Confirmation: Completion of Baptism
Confirmation is the second Sacrament of Christian Initiation, and it has an important relationship with the sacrament of Baptism. The Church teaches that Confirmation completes Baptism because it tightens the bonds between its recipients and the Church. At Confirmation, the confirmed receive the Holy Spirit more fully, and “they are, as true witnesses of Christ, more strictly obliged to spread and defend the faith by word and deed” (
After Pentecost, the apostles were filled with the Holy Spirit and began to proclaim the mighty works of God. Those who accepted the Gospel and were baptized also received the Holy Spirit through what was referred to as the “laying on of hands.” The laying on of hands led to the ceremony of Confirmation, which carries the grace of Pentecost through the Church. The confirmed were again anointed with perfumed oil (chrism), in imitation of Christ, who was anointed by God with the Holy Spirit.
Anointing with oil signifies and imprints a spiritual seal; it is a sign of consecration. Those who are anointed take a greater part in the mission of Jesus Christ and the fullness of the Holy Spirit. The seal of the Holy Spirit is on them, symbolizing an affiliation or belonging. The Church teaches that the seal of the Holy Spirit marks the Christian's total belonging to Christ, his enrollment in his service forever, and the promise of divine protection.The Confirmation Ceremony
In the Catholic Church, the liturgy of Confirmation contains the renewal of baptismal promises and the profession of faith. When adults are baptized, it is usual for them to receive Confirmation and participate in the Eucharist immediately. When confirming adults who have just been baptized, the bishop extends his hands over the whole group and invokes the Holy Spirit: “Send your Holy Spirit upon them to be their helper and guide.” Next is the laying on of hands, the anointing of the forehead with chrism, and the words “Be sealed with the Gift of the Holy Spirit.” The sign of peace concludes the sacrament.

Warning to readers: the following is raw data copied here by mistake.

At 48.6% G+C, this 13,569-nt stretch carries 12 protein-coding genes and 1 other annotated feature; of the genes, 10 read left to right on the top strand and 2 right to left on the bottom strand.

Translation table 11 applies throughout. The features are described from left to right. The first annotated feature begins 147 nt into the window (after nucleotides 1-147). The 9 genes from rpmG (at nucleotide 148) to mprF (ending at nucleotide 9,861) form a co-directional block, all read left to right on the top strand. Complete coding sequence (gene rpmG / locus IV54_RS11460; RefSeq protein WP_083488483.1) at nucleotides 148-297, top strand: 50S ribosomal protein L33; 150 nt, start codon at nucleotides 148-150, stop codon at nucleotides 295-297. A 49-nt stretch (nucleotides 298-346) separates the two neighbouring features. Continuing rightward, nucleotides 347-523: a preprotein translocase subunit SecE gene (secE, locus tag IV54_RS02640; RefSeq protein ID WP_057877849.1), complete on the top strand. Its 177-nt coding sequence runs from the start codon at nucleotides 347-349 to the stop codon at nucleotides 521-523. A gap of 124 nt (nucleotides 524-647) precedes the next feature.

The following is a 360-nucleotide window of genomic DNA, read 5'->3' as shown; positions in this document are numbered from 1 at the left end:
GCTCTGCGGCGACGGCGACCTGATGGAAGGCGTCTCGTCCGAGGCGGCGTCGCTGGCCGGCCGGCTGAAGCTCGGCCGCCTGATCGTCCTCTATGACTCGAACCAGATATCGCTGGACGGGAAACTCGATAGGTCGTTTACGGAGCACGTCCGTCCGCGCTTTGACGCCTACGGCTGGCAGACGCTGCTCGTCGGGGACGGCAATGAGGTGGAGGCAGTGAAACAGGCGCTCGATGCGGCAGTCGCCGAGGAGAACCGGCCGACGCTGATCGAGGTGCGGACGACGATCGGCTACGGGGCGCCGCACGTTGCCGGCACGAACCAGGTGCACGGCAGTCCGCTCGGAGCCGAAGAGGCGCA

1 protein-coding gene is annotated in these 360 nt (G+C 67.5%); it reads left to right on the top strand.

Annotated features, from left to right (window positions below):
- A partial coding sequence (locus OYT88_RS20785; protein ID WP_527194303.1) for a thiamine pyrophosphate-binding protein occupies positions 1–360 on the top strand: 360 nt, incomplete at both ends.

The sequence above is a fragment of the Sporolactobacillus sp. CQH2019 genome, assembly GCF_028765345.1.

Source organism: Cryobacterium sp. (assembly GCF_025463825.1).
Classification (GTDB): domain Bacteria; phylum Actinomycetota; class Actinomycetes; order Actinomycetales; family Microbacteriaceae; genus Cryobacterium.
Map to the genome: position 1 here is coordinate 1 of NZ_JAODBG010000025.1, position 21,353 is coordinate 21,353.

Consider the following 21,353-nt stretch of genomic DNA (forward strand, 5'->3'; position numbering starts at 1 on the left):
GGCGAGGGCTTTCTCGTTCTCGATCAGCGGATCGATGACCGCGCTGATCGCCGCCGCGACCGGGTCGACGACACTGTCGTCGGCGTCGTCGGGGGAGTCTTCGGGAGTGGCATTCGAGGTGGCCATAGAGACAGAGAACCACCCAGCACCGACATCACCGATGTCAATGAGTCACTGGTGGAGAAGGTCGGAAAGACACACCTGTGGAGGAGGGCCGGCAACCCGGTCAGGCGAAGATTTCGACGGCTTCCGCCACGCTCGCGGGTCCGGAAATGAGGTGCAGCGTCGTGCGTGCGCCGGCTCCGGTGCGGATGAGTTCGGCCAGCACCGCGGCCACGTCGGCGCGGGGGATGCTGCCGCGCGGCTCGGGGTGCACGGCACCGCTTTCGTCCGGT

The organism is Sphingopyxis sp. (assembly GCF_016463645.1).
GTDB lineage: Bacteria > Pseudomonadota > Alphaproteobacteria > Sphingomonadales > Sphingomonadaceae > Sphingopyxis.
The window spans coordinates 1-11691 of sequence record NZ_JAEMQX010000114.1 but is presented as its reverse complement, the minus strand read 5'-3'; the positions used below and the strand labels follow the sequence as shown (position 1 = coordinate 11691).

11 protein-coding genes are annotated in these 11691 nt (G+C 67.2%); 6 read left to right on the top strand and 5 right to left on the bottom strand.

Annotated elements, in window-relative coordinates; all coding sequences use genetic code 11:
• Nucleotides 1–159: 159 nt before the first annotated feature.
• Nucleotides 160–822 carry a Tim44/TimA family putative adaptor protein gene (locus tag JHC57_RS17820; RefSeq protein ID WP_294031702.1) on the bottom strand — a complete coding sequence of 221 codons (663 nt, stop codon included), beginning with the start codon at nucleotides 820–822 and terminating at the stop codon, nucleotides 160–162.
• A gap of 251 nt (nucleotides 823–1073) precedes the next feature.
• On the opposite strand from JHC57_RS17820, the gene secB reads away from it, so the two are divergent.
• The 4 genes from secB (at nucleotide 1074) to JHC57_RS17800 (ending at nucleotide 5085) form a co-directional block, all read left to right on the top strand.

Acording to Canon 891 of the 2000 National Conference of Catholic Bishops, Confirmation should be performed before Catholic children are age sixteen. Most Catholic children are confirmed in their early high school years. Although this sacrament is sometimes referred to as the sacrament of Christian maturity, the Church acknowledges that maturity does not have that much to do with age. Many children are spiritually mature and have been martyrs for Christ.
Before Confirmation, most people study the actions, mission, and gifts of the Holy Spirit. They gain an awareness that they belong not just to their parish but also to the universal church. Those who are about to be confirmed receive the sacrament of Penance and seek the spiritual guidance of a sponsor. It is suggested that the sponsor be one of the godparents.
In the Catholic Church, the bishop is the usual minister of Confirmation, though he may also delegate it to priests. If someone is in danger of death without having been confirmed, any priest may confer Confirmation.
The sacrament of Confirmation affects the Catholic in the following ways:
It increases baptismal grace.
It unites the recipient more firmly to Christ.
It increases the gifts of the Holy Spirit.
It perfects the bond with the Church.
It brings the strength of the Holy Spirit to spread and defend the faith, to openly admit to and never be ashamed of being a Christian.
It imprints an indelible spiritual mark, giving the confirmed person the power and the authority to profess faith in Christ to all who would hear.